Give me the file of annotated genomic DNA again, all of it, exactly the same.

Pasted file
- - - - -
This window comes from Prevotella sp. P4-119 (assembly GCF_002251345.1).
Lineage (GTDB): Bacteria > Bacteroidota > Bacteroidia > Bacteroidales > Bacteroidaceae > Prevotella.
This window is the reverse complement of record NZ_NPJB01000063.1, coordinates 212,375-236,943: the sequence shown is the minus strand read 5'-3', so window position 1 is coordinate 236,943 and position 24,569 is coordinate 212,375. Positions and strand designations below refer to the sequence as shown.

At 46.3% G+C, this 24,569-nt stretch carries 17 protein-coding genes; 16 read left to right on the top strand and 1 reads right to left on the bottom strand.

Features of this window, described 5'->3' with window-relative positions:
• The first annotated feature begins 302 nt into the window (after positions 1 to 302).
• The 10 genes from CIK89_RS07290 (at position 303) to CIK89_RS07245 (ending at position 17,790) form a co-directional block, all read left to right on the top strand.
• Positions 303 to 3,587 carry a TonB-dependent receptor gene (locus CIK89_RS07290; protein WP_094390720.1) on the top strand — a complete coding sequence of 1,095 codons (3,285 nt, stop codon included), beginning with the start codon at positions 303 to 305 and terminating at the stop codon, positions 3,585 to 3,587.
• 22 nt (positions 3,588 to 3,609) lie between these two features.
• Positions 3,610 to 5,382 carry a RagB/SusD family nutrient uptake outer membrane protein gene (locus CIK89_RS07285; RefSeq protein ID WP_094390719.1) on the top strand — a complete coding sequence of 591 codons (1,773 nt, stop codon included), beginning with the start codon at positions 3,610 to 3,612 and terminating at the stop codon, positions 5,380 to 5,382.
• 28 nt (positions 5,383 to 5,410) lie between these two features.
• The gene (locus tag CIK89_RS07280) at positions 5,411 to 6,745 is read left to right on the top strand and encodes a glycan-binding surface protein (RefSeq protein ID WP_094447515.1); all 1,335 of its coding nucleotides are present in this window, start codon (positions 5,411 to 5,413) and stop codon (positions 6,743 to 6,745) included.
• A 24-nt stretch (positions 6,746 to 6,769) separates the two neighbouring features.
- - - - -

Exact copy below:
This window comes from Prevotella sp. P4-119 (assembly GCF_002251345.1).
Lineage (GTDB): Bacteria > Bacteroidota > Bacteroidia > Bacteroidales > Bacteroidaceae > Prevotella.
This window is the reverse complement of record NZ_NPJB01000063.1, coordinates 212,375-236,943: the sequence shown is the minus strand read 5'-3', so window position 1 is coordinate 236,943 and position 24,569 is coordinate 212,375. Positions and strand designations below refer to the sequence as shown.

At 46.3% G+C, this 24,569-nt stretch carries 17 protein-coding genes; 16 read left to right on the top strand and 1 reads right to left on the bottom strand.

Features of this window, described 5'->3' with window-relative positions:
• The first annotated feature begins 302 nt into the window (after positions 1 to 302).
• The 10 genes from CIK89_RS07290 (at position 303) to CIK89_RS07245 (ending at position 17,790) form a co-directional block, all read left to right on the top strand.
• Positions 303 to 3,587 carry a TonB-dependent receptor gene (locus CIK89_RS07290; protein WP_094390720.1) on the top strand — a complete coding sequence of 1,095 codons (3,285 nt, stop codon included), beginning with the start codon at positions 303 to 305 and terminating at the stop codon, positions 3,585 to 3,587.
• 22 nt (positions 3,588 to 3,609) lie between these two features.
• Positions 3,610 to 5,382 carry a RagB/SusD family nutrient uptake outer membrane protein gene (locus CIK89_RS07285; RefSeq protein ID WP_094390719.1) on the top strand — a complete coding sequence of 591 codons (1,773 nt, stop codon included), beginning with the start codon at positions 3,610 to 3,612 and terminating at the stop codon, positions 5,380 to 5,382.
• 28 nt (positions 5,383 to 5,410) lie between these two features.
• The gene (locus tag CIK89_RS07280) at positions 5,411 to 6,745 is read left to right on the top strand and encodes a glycan-binding surface protein (RefSeq protein ID WP_094447515.1); all 1,335 of its coding nucleotides are present in this window, start codon (positions 5,411 to 5,413) and stop codon (positions 6,743 to 6,745) included.
• A 24-nt stretch (positions 6,746 to 6,769) separates the two neighbouring features.